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Caravan: From Erskine to Skillet Eggs

You go to London in search of a place for your younger brother to stay during his MA. Negotiation pants on and checklist in hand, you head over to the estate agents to see about some overpriced rooms relatively close to his university.

Having lived in Norwich for nearly two years, your eyes nearly pop out of your face when you see that the rooms on offer, a little larger than the size of your main bathroom, cost nearly twice the rent you pay back home. After summarily establishing you had better consider your options, you leave with your brother to find someplace comforting to eat.

It is too late for breakfast and too early for lunch, so you Google ‘Brunch near me’ and find Caravan in your locale.

Whiplash: drum solos, toxic dedication, shouty instructors and self-destructive obsession.

Yes, the film and its theme come to mind; Erskine’s rendition of Tizol and Ellington’s jazz masterpiece. The music is in your head, the double bass push, and you start to move quicker through the bustling city in rhythm with the beat. Your brother wonders why the hell you are walking so quickly. You tell him you’ll are going to Caravan.

For him a camper van comes to mind, he is confused but nevertheless shrugs to himself and goes with the flow.

You follow Google Maps to where Caravan is meant to be and see a sign for Granary Square. You don’t know that Caravan and other restaurants reside in a building called the Granary Square so walk around like a lost tourist.

You think: perhaps the entrance is from the back and you go around again – the definition of insanity. The building is larger than it looks from the front and outside. Dishoom, an Indian restaurant, is preparing for the lunch rush. A couple has stopped to play table tennis at the arbitrary table placed at the centre of the square. You turn to the right and finally chance upon the entrance to Caravan.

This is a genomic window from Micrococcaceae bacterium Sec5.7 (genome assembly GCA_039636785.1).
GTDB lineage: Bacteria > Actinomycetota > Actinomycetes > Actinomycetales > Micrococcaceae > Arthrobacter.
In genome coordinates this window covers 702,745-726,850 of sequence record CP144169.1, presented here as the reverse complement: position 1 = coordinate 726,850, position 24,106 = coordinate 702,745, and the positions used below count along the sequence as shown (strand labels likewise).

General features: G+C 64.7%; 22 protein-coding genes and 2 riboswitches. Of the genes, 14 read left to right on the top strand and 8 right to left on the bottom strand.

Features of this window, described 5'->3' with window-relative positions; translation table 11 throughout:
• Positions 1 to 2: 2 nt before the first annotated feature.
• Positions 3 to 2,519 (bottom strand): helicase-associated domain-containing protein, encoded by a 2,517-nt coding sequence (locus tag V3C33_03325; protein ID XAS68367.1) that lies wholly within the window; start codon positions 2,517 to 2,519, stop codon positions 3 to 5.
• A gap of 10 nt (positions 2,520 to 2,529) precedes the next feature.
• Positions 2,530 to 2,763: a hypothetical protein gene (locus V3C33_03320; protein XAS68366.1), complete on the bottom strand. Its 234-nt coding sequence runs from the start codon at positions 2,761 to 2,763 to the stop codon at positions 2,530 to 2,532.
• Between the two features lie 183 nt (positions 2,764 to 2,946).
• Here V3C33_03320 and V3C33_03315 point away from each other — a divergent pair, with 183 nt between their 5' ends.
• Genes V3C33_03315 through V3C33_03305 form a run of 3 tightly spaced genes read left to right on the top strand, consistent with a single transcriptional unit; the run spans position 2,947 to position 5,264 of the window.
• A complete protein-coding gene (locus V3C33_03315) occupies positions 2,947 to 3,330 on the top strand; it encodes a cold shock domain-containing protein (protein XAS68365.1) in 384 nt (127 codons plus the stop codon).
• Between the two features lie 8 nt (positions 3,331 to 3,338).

Queue in trumpets.

The place is massive. A large industrial space with long tables and grey chairs, a central bar, low hanging dimly lit bulbs, naked ceiling, metal mesh, and red metal beam-like columns holding the place together. You wonder why it is so empty and then quickly realise it is because of how nice it is outside.

You walk the length of the room and wait to be seated at the front. It is a little too hot for your liking but you run with it. It was very busy outside. In the time it took you to circle around and through, others driven by the Caravan-call have settled and put their orders through.

On the menu, there are the toasts, the fruits, some grains and eclectic full plate options. You go over each item and ponder the combinations of ingredients in your head waiting for your body to respond to your imagination.

No one names their dishes anymore or bothers to describe them in cogent sentences. Just lists now, everything stripped back, of ingredients that some enigmatic and cultured. You like the sound of hot-smoked salmon but aren’t sure about mung beans and furikake (no clue what that is). The image you have of spicy cornbread is a good one as you trawl through your mental library. You’ll take pork belly with anything and outright reject the fry up (always a no to anything you can easily make at home – although that list is getting shorter by the day).

You give the menu a once over, a twice over, thrice, not in very much time at all.